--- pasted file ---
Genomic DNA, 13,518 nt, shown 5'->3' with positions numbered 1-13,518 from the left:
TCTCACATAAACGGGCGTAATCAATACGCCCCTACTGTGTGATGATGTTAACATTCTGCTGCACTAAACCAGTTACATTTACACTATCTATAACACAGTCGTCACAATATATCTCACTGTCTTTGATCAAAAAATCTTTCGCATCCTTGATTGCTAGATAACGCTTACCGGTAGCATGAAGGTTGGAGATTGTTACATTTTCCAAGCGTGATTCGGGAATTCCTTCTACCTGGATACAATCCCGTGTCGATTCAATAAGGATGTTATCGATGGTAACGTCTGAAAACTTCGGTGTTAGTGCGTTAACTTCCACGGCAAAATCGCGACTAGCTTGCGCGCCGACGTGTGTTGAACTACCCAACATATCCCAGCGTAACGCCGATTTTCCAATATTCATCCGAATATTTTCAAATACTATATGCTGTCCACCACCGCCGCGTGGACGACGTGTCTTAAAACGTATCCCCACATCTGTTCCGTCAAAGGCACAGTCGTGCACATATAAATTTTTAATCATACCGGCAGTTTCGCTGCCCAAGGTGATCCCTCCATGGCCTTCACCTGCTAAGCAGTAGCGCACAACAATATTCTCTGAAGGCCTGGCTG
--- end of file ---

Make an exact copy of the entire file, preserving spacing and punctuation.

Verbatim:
Genomic DNA, 13,518 nt, shown 5'->3' with positions numbered 1-13,518 from the left:
TCTCACATAAACGGGCGTAATCAATACGCCCCTACTGTGTGATGATGTTAACATTCTGCTGCACTAAACCAGTTACATTTACACTATCTATAACACAGTCGTCACAATATATCTCACTGTCTTTGATCAAAAAATCTTTCGCATCCTTGATTGCTAGATAACGCTTACCGGTAGCATGAAGGTTGGAGATTGTTACATTTTCCAAGCGTGATTCGGGAATTCCTTCTACCTGGATACAATCCCGTGTCGATTCAATAAGGATGTTATCGATGGTAACGTCTGAAAACTTCGGTGTTAGTGCGTTAACTTCCACGGCAAAATCGCGACTAGCTTGCGCGCCGACGTGTGTTGAACTACCCAACATATCCCAGCGTAACGCCGATTTTCCAATATTCATCCGAATATTTTCAAATACTATATGCTGTCCACCACCGCCGCGTGGACGACGTGTCTTAAAACGTATCCCCACATCTGTTCCGTCAAAGGCACAGTCGTGCACATATAAATTTTTAATCATACCGGCAGTTTCGCTGCCCAAGGTGATCCCTCCATGGCCTTCACCTGCTAAGCAGTAGCGCACAACAATATTCTCTGAAGGCCTGGCTG